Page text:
From basil to tarragon, how to make your herb garden work

Ask any seasoned vegetable garden pressed for time and space to name a group of plants that combine impressive productivity and general utility with ease of cultivation and you can be sure that culinary herbs will come out on top. from their list. Parsley, sage, cilantro, mint, thyme, rosemary, tarragon, chives, chervil, savory, dill, fennel, lemon verbena and marjoram: all will grow very well in a pot or planter with a minimum of fuss, saving you the hassle, the inconvenience and expense of having to buy them in a supermarket.

Plus, there’s that great peace of mind that comes from knowing that your homemade herbs will be grown organically, chemical-free, eco-friendly, and full of freshness and flavor.

A red Admiral butterfly basks on the edible flowers of garlic chives. Photography: Richard Johnston

May is a great time of year to create this type of miniature herb patch, as both hardy and long-lived perennial and biennial types as well as short-lived and frost-resistant annual types are available. for purchase as affordable seedlings from good garden centers. Some can also be easily grown from seed. But first some tips to get the best results.

Generally, culinary herbs can be roughly divided into three categories based on the growing conditions they require. Some, like rosemary, thyme, and oregano / marjoram, are sun lovers who generally need a very bright, warm, sheltered position and neutral to alkaline draining soil (not the same as the dry bone) to thrive. Basil is particularly difficult in this regard, so it should be grown indoors in a warm, very bright and draft-free room. These kinds of intense light and high heat conditions also help sun-loving herbs to fully develop the complex flavors and aromas that are such an important part of their culinary charm.

But other popular herbs – for example mint, parsley, cilantro, chervil, and woodruff – are happier in light shade and in a cooler, more moisture-retaining growing medium where their roots do not dry out. And then there are the intermediates such as chives, French tarragon, bay leaf, sage, summer savory, and dill which will grow very well in light shade or full sun as long as you give them. a soil retaining moisture but draining freely. .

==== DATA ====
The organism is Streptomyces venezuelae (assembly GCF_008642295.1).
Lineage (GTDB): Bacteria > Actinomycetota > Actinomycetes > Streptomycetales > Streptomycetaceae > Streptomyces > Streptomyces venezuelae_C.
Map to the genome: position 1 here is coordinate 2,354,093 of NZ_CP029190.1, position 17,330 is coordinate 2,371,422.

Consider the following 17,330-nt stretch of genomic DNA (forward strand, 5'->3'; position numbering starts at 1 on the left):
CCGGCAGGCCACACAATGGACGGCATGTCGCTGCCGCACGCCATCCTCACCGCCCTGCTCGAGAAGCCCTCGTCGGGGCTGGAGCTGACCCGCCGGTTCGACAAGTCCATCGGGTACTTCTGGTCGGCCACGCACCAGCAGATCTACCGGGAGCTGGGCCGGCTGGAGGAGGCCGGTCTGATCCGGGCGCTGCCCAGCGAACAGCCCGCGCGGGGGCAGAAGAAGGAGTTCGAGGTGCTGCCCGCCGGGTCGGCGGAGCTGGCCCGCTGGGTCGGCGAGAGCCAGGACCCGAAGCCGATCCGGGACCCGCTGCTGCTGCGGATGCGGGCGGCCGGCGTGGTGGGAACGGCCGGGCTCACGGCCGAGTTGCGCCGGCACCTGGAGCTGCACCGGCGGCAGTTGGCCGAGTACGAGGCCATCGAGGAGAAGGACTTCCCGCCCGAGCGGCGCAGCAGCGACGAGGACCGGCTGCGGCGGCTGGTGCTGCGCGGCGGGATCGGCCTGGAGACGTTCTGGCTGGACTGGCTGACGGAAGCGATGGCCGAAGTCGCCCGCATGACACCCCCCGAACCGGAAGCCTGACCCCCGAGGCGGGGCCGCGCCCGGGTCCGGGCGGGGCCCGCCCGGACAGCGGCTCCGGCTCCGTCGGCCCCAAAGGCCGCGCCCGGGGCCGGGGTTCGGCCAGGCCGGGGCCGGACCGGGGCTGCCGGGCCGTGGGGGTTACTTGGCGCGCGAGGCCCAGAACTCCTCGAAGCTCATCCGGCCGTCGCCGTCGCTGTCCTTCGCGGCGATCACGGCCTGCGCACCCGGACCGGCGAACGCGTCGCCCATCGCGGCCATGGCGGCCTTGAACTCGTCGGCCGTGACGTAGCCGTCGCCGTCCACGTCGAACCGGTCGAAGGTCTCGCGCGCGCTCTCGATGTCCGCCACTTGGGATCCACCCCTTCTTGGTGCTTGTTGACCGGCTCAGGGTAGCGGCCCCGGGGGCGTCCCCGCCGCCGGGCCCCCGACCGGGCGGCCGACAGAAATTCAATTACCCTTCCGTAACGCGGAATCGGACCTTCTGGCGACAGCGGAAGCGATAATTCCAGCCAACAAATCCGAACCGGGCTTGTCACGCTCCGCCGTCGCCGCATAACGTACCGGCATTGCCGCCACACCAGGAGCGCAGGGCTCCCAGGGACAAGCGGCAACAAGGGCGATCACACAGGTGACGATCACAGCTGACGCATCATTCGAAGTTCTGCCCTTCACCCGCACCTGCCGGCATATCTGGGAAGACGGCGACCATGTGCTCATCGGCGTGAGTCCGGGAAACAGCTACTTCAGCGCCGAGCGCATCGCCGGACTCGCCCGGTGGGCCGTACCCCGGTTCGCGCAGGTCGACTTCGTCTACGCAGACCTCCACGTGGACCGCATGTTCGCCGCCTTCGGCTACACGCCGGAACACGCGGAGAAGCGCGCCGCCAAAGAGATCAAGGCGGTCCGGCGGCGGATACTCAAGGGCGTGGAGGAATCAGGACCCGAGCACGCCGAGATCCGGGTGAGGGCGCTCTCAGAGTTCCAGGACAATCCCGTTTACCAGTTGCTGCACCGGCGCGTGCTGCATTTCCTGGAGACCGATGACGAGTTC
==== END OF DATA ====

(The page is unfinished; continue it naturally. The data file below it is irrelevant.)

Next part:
For this reason, it makes perfect sense to create two small patches of herbs, one in the sunniest and most sheltered spot in the garden (usually a window sill or an outdoor patio facing south or west) and the other in an area where the plants will be in light shade or dappled shade. Of course, you don’t need to have a dedicated patch of herbs – many will quite happily grow in the flower border or vegetable patch – but it does make harvesting much easier. For the same reason, your herbs should be grown in an easily accessible location, ideally near the house, as no one really wants to walk the entire length of the garden in wet weather just to pick parsley.

Culture centre

Also be careful when it comes to creating the ideal growing medium. If you are growing herbs in containers, be sure to use a John Innes soil-based compost rather than peat moss and add plenty of coarse horticultural gravel (available at most good garden centers) for types who like the soil. heat to further improve drainage and prevent their sensitive root systems from water damage.

Keep in mind that sun-loving, matting thyme hates cramped growing conditions, so it’s best to give them their own home. Ideally, grow them in their own unglazed terracotta pots or in old, shallow stone tubs, as these types of naturally porous / breathable materials provide the extra summer warmth and acute drainage they need. Likewise, tall grasses with deep roots such as fennel, dill, lovage, sweet cicely, and lemon verbena are not suitable for shallow planters and should instead be planted in the ground or in large, deep pots for prosper. Other culinary herbs – for example mint and lemon balm – are also best grown in containers due to their invasive tendencies when dropped in the garden.

As mentioned earlier, this is a great time to grow herbs from seed, especially fast growing annuals and biennials such as chervil, parsley, cilantro (sow directly to prevent bolting) and dill (also better to sow directly). But most longer-lived perennials or shrubs (e.g. rosemary, thyme, sage, lemon verbena, and sweet cicely) are more easily purchased as young plants or raised from cuttings. or divisions as they can be slow and unreliable when it comes to germination.

Harvesting coriander seeds.  Photography: Richard Johnston

Harvesting coriander seeds. Photography: Richard Johnston